Oregon County Jail Complex to Undergo Sustainable Upgrades

On Dec. 20, the Multnomah County, Ore., Board of Commissioners announced a partnership with Ameresco Inc. of Framingham, Mass. The partnership will help upgrade and improve sustainability at the county’s Inverness Jail and Juvenile Justice Complex, both located in Portland. The project, which will center on an Energy Savings Performance Contract (ESPC) will specifically address energy and water conservation facility improvements while also supporting the county’s commitment to sustainability, outlined in its Climate Action Plan.

Ameresco Inc. — an independent provider of comprehensive services, energy efficiency, infrastructure upgrades, asset sustainability and renewable energy solutions — will execute a comprehensive ESPC that is expected to save the county an estimated $239,000 annually, according to a statement by the company. These savings will be reflected in lowered water, gas and electricity bills.

Ameresco Inc. has already conducted an energy audit of nearly 676,000 square feet of space and has identified energy conservation measures. The nearly $2.5 million project includes lighting upgrades, new controls, heating ventilation and cooling (HVAC) enhancements and water conservation improvements at the Inverness Jail and Juvenile Justice Complex.

In addition to the annual savings noted, Multnomah County will also receive $230,000 in incentives and grants that Ameresco Inc. helped secure, contributing to maximum savings for the project, according to a statement by the company.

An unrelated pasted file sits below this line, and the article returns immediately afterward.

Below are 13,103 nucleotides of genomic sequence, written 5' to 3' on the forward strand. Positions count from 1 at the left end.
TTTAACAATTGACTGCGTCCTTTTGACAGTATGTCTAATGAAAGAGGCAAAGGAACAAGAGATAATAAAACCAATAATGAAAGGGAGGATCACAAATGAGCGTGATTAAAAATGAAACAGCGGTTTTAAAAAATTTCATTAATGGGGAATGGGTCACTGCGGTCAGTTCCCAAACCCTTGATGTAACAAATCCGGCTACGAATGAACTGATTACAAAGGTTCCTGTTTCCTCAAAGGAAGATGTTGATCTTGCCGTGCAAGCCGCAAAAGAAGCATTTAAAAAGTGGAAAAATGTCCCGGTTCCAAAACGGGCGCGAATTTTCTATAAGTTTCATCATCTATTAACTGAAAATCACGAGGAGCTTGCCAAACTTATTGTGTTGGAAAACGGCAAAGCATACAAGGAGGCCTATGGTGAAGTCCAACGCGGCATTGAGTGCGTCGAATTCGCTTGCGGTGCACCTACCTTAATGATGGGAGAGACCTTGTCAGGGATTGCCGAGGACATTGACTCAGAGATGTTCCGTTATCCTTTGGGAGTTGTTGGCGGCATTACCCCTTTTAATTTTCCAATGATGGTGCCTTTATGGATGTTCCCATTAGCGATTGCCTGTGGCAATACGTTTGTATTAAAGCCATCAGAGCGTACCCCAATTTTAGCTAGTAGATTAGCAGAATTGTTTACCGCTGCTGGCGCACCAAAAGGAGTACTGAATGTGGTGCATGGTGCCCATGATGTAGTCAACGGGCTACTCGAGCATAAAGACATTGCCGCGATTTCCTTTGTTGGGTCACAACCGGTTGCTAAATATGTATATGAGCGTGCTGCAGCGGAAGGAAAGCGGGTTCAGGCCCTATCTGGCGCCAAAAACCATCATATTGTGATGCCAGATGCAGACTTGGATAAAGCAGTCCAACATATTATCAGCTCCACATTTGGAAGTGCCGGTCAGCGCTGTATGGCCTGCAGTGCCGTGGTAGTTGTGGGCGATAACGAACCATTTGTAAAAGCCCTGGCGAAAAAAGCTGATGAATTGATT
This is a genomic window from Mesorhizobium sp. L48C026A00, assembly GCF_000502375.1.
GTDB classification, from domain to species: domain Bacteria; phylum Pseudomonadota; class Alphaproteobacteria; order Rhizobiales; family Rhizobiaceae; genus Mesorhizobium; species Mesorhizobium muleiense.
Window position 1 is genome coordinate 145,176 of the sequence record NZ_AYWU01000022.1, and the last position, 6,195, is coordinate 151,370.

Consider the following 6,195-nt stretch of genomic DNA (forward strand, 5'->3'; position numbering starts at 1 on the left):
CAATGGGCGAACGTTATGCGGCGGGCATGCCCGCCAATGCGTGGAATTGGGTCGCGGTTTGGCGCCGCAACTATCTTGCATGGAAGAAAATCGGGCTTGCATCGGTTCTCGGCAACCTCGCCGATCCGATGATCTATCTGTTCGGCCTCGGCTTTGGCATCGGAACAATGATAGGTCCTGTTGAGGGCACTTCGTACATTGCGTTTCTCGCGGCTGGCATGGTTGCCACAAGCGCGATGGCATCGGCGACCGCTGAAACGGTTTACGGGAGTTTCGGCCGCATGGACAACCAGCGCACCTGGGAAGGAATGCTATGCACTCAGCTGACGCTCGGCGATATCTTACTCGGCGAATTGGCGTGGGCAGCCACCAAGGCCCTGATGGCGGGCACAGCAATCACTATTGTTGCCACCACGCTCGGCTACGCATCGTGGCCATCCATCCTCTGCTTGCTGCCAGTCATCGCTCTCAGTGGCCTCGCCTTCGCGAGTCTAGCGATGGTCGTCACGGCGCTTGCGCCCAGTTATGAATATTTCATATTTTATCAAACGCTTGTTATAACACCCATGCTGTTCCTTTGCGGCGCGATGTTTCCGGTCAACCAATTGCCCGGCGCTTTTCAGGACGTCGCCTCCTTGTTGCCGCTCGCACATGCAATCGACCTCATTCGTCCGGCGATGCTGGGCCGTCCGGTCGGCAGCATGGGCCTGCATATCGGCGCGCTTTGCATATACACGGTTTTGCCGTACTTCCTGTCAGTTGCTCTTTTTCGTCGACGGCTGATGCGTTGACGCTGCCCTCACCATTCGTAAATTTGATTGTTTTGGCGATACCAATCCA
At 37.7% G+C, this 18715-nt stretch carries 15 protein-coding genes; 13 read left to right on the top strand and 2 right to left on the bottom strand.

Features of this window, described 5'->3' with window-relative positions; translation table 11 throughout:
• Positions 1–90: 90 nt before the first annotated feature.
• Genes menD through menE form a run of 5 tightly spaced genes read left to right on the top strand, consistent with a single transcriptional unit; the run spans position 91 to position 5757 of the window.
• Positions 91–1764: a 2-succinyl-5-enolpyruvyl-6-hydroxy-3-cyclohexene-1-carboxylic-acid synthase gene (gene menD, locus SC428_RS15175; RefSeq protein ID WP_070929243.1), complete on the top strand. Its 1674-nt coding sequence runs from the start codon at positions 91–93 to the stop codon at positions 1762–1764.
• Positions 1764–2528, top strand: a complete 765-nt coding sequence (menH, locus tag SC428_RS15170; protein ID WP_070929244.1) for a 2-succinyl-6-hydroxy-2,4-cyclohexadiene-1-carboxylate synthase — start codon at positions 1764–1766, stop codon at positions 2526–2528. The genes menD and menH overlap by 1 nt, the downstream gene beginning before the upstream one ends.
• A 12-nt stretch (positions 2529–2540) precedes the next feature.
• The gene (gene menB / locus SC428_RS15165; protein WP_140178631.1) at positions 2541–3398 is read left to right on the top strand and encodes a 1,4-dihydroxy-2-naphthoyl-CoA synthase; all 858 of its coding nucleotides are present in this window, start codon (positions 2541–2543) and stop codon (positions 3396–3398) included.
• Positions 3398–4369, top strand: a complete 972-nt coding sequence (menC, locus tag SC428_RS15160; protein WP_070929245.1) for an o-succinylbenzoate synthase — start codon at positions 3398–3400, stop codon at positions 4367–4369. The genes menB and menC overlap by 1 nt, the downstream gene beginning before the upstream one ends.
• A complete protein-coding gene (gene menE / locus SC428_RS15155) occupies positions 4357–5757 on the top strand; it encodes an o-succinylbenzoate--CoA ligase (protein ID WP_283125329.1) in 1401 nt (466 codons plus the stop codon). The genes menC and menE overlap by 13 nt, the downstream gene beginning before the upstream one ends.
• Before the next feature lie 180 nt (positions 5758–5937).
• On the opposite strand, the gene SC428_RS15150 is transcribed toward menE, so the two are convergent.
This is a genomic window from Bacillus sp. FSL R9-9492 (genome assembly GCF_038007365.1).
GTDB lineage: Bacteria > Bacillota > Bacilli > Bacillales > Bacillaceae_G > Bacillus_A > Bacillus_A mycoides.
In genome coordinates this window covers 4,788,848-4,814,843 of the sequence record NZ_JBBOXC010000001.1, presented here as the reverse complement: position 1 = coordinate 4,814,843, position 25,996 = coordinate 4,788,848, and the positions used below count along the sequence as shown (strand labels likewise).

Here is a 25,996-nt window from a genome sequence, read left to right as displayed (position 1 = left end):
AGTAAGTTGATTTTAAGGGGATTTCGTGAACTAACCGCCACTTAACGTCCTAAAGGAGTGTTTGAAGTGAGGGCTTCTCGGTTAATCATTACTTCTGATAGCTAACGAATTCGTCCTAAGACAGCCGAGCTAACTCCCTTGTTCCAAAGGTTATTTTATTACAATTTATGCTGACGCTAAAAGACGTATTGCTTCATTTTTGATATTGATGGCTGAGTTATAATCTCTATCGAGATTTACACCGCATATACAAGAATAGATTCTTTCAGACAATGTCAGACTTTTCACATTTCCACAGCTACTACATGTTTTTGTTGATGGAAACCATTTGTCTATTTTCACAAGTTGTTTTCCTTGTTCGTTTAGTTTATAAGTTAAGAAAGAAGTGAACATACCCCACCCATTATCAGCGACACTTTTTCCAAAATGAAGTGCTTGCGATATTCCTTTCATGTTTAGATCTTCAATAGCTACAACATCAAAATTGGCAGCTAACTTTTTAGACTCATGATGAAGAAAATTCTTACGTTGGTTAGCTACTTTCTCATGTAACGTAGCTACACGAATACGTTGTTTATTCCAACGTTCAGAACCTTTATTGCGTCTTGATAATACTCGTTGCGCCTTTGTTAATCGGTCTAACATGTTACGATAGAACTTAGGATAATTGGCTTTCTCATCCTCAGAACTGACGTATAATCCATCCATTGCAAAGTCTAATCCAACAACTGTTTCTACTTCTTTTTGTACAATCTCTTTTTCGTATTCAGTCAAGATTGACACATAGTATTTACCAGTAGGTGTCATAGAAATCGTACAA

“Working with Ameresco on these much-needed improvements is a win-win for Multnomah County,” said Jules Bailey, county commissioner, District 1, in a statement. “Not only does it allow for the county to use operational and energy savings to help pay for significant improvements, saving taxpayers money, it also allows the county to make tremendous strides toward our Climate Action Plan goals by reducing our energy and water usage at the Juvenile Justice Complex and Inverness Jail.”

“Our commitment starts with addressing our own assets,” added Eric Winn, energy and utility specialist for Multnomah County, in a statement. “Launching this work with Ameresco’s support and expertise allows us to invest in our county-owned buildings, not only significantly upgrading each facility’s operational efficiency and comfort, but also helping us to achieve a core goal in our overall plan.”

The county’s Climate Action Plan focuses on climate resilience that simultaneously reduces greenhouse gas emissions, prepares for future climate impacts, and equitably improves the health and wellbeing of the community.

The project will be completed later in 2017.